Publishing software to rival Adobe InDesign
Adobe InDesign and Illustrator are the go-to desktop publishing and design software programs for many designers and the marketing departments of large companies. However, there are many other, less costly software options available that can give you more or less the same features and results. Take a look at some of the publishing software solutions that we’ve gathered for you.
Microsoft Office Publisher
Why spend money on a separate program when there is already software available in your Microsoft Office pack? MS Publisher is great for small businesses that cannot afford to buy expensive, complex software. This program places the emphasis firmly on layout and design.
With Publisher you can amass a large library of imported photos from your PC and then drag-and-drop them depending on where you want them to be placed. Also, you can browse through all of the online photos you have and also use them in your layout. It makes use of the same type of effects that the other Microsoft products use, making it easy to learn and implement if you have been involved with Office before. Some of the effects include softer shadows, reflections and text ligatures.You can also create documents with high-quality background images that you already have in your arsenal.
This program, better known in its shortened form as Quark, focuses mostly on complex document layouts (hence advertising itself as page layout software). A plus point of this software is the fact that no coding or programming is required to create documents. It operates in a WYSIWYG environment. The main use of Quark is to make documents specifically for tablets, e-readers and the Web in ways that can easily convert from print to digital.
Quark is also great for integrating with other useful applications and programs such as Microsoft Word and Excel, Adobe Illustrator, XML files, PSD files and most types of image files. There is also the option of adding video, audio and SWF (or Flash). This software can create precision typography with presets and defaults to give it a professional look as well as create grids and automation style content for text with synchronization of multiple chapters.
For those not yet willing to pay top dollar for layout and publishing software, there is a free, open source alternative by the name of Scribus. But don’t think that it stands back to the paid versions. Its range of layouts is, in fact, quite similar to that of Quark and Adobe InDesign.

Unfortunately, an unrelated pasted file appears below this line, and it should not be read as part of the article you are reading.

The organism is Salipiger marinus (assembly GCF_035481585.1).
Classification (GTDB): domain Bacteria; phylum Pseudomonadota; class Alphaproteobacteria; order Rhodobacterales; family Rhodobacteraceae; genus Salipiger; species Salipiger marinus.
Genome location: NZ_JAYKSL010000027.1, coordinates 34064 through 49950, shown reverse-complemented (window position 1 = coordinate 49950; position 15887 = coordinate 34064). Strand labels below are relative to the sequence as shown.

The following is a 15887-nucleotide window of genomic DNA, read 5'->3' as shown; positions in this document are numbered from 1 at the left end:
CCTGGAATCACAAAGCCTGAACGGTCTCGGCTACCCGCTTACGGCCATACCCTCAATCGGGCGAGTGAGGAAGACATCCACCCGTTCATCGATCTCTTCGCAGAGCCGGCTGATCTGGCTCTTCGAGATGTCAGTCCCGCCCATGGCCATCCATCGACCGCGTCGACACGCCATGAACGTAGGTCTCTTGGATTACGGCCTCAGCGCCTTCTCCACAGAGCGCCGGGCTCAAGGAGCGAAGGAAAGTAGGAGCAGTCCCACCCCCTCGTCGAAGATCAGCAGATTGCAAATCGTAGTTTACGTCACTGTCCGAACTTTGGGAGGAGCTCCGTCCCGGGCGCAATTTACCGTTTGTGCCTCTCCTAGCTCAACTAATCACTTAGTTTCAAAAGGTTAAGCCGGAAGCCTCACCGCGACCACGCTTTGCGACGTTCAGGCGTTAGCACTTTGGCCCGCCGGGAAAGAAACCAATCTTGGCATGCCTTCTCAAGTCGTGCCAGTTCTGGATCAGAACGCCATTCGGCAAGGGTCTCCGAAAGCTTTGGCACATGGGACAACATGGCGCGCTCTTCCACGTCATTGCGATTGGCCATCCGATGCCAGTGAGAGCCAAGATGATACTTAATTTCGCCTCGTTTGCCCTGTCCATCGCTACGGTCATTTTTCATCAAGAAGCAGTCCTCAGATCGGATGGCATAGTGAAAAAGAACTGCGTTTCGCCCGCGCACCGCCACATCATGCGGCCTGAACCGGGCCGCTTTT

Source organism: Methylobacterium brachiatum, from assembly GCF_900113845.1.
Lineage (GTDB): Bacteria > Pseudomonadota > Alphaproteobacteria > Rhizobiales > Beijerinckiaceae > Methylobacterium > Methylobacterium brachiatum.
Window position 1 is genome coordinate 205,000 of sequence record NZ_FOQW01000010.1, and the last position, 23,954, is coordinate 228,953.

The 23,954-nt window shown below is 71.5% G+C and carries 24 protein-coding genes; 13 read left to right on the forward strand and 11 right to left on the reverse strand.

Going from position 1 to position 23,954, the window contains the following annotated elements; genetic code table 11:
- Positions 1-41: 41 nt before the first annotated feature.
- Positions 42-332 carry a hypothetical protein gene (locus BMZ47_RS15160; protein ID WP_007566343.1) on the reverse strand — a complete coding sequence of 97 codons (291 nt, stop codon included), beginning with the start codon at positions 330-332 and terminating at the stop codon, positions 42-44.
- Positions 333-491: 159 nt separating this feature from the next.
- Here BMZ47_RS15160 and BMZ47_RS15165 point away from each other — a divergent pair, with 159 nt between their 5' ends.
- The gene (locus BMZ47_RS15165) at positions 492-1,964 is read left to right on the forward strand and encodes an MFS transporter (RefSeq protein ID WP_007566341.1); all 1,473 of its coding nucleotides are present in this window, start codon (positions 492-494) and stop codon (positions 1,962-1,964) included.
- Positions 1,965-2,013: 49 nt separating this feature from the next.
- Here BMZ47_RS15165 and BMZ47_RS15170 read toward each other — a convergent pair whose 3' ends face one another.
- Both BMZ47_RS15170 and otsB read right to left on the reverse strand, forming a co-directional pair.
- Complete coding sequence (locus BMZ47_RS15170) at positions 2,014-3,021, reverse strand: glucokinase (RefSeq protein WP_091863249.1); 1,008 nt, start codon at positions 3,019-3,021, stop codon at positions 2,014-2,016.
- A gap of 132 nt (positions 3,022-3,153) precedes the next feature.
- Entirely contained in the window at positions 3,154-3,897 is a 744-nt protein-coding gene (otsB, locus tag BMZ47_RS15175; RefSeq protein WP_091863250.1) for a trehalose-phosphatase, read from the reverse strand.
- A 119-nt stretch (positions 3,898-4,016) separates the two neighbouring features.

Its main speciality is producing PDF files with the inclusion of animation and interactive presentation. This tool can be used to create small books, brochures, newspapers and newsletters. It will also be quite useful for business proposals. It is great for typesetting and the prepping of files for professional-grade image-setting appliances.
This desktop publishing software was already launched in the 80s but has always been in competition with much larger companies for a place on the market. Despite this fact, do not underestimate the power that it can provide in terms of desktop publishing. It is compatible with Windows, Macintosh, Amiga and Linux, which provides a wide context for it to function within (even though some people have said that it works better in some than in others).
It has the ability to create publications that range from business cards to billboards. This means that you can use it for anything from newsletters to presentations because of the size adjustment possible. It prides itself on having illustration features that other big programs like InDesign have not thought of, like drawing tools for the creation of graphics and the placement of a PDF object into your document (similar to a EPS object). You can interactively design pages as they would appear in their final form.
This program is often compared to Microsoft’s Publisher and it is just as powerful. Many people have also said that it is a great program specifically for business use. It carries most of the same features that InDesign and Quark provide such as optical margin alignment and four-colour space. It has the ability to create ebooks in .epub and mobi formats, as well as create, edit, view and publish PDF files.
It has a word processing facility, a drag-and-drop design method, sticky guides to get the alignment of objects exactly right and instant colour schemes to implement when time is of the essence. There is a starter version available but no Mac support is provided, which may be a dealbreaker for some creatives.
This software was once one of the more popular programs to use before Adobe came along. It is focused on business-class publishing jobs and is most adept at long documents. It is also great for creating page layouts that are graphics-intensive (hence the use of vector illustrations).
It is great at combining information from different sources such as text, charts, tables, spreadsheets, databases and so on to create a cohesive document. It also allows languages like C++, Visual Basic and others to automate publication creation. It has a free trial available to take it for a test-run but to buy the entire CorelDRAW Graphics Suite is quite expensive in the end (almost $500).
Many designers and companies are often concerned about the cost associated with desktop publishing software but the above examples show that you can find programs that are low-cost but will still provide the features that you require for good quality.
Should you not have the time or resources to develop, design or publish what you need in-house, take a look at Maxxor’s world-class custom website design and gives us a call.